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Short-Term PPIs Tied to Higher Hip Fracture Risk in Alzheimer’s

Last Updated: March 22, 2018.

Short-term proton pump inhibitor use, but not long-term or cumulative use, is associated with an increased risk of hip fracture among Alzheimer's patients, according to a study published online March 6 in Alimentary Pharmacology and Therapeutics.

THURSDAY, March 22, 2018 (HealthDay News) -- Short-term proton pump inhibitor use, but not long-term or cumulative use, is associated with an increased risk of hip fracture among Alzheimer's patients, according to a study published online March 6 in Alimentary Pharmacology and Therapeutics.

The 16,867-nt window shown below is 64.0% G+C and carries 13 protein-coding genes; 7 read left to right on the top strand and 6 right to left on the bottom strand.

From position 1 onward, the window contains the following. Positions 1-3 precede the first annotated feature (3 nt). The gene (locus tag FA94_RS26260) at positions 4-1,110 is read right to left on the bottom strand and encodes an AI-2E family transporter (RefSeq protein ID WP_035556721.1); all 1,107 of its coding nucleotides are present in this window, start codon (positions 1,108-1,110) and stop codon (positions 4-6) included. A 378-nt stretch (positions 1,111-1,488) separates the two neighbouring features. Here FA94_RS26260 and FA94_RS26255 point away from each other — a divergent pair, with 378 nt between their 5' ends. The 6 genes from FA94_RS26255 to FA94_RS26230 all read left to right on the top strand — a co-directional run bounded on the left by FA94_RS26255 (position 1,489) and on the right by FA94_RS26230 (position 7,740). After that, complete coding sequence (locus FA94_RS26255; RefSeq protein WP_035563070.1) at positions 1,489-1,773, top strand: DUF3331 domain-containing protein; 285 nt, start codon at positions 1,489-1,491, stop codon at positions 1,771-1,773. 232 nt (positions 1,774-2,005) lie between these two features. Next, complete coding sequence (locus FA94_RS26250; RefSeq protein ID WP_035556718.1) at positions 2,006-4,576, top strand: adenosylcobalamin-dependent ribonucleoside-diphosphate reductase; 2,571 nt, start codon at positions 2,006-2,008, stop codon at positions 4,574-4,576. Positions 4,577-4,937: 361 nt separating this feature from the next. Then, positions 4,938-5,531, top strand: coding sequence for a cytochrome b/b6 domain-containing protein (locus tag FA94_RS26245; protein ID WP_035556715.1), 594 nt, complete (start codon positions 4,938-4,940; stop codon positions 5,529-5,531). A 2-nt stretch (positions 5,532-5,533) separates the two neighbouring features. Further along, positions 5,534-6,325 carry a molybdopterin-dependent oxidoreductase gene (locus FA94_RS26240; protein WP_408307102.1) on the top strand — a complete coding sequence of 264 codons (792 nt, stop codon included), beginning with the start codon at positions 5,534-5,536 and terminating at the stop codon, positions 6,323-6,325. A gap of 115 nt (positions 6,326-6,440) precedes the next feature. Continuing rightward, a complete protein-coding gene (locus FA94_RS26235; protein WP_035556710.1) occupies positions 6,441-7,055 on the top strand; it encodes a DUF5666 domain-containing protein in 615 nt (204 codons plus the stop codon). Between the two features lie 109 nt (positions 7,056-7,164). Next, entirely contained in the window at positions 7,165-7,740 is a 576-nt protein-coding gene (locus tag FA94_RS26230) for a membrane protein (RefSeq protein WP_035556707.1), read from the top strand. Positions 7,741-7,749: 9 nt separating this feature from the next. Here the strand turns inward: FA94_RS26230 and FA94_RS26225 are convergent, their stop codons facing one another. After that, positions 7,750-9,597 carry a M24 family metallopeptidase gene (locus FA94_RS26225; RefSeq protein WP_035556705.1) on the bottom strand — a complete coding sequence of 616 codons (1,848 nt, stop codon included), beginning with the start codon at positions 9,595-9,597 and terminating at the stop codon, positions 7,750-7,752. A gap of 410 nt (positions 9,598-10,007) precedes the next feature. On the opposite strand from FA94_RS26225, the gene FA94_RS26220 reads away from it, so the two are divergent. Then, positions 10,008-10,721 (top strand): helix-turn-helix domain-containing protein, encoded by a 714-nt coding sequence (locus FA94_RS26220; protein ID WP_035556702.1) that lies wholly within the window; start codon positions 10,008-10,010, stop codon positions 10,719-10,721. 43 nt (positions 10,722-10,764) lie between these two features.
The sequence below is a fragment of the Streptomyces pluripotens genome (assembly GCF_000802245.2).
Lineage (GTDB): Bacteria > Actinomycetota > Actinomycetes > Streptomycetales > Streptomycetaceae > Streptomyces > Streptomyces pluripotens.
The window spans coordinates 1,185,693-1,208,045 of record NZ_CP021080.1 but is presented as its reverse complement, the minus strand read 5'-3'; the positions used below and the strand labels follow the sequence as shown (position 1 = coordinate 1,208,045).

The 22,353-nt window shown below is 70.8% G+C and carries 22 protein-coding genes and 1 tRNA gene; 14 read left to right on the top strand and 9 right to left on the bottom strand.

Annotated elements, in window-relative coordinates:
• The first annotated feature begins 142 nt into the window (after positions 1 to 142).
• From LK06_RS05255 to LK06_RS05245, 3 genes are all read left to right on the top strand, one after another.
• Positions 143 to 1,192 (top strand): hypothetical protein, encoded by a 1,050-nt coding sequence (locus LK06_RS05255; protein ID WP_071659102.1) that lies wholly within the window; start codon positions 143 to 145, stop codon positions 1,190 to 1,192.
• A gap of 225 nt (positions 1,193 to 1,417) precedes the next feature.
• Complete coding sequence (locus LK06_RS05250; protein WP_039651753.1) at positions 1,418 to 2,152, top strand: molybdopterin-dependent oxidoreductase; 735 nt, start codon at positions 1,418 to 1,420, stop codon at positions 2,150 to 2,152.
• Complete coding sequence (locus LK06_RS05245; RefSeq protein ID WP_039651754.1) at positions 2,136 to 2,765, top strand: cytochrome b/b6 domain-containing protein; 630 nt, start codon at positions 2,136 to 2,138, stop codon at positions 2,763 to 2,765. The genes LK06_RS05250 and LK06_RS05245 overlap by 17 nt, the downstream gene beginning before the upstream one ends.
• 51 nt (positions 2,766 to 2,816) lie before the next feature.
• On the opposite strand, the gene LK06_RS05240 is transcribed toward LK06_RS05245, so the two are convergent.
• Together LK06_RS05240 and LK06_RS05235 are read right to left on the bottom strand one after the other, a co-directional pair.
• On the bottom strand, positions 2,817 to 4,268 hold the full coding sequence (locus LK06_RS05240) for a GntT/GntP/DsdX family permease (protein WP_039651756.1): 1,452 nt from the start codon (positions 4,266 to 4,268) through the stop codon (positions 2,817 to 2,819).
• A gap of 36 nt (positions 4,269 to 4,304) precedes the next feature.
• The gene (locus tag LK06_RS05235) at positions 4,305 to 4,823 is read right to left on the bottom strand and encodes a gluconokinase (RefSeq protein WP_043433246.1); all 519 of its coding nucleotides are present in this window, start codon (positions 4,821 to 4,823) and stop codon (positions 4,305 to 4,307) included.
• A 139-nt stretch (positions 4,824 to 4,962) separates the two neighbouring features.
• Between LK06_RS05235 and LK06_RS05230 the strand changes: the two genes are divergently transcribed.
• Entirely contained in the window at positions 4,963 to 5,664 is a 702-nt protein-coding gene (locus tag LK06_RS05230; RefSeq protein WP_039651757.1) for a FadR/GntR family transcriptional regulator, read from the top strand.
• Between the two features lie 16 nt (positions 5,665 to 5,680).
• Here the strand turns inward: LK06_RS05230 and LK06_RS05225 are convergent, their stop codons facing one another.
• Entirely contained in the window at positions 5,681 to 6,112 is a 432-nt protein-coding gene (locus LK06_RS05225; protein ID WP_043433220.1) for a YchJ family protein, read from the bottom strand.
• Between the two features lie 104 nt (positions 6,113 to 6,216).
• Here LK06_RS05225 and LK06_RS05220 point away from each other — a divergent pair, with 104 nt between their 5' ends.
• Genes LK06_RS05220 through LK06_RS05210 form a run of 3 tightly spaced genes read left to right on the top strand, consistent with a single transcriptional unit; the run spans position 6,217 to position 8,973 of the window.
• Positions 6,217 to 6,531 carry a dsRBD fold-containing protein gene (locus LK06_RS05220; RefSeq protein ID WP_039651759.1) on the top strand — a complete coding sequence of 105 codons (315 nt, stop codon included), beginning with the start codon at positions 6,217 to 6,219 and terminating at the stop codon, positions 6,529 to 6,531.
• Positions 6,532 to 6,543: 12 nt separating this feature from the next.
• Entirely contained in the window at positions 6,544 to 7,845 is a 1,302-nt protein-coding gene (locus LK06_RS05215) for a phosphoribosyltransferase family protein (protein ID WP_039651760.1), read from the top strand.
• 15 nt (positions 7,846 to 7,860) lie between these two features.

Sanna Torvinen-Kiiskinen, from the University of Eastern Finland in Kuopio, and colleagues used national data from the Finnish MEDALZ dataset to identify 4,818 community-dwelling individuals with Alzheimer's disease who experienced incident hip fracture (mean age, 84.1 years). There were 19,235 controls matched with the cases at the date of hip fracture.

The researchers found that long-term or cumulative proton pump inhibitor use was not associated with an increased risk of hip fracture. However, there was an increased risk associated with current proton pump inhibitor use (adjusted odds ratio [OR], 1.12). The risk was also increased with short-term current use of (less than one year; adjusted OR, 1.23).

"Our findings do not support previous assumptions that long-term proton pump inhibitor use would be associated with an increased risk of hip fractures," the authors write.

Several authors disclosed financial ties to the pharmaceutical industry.

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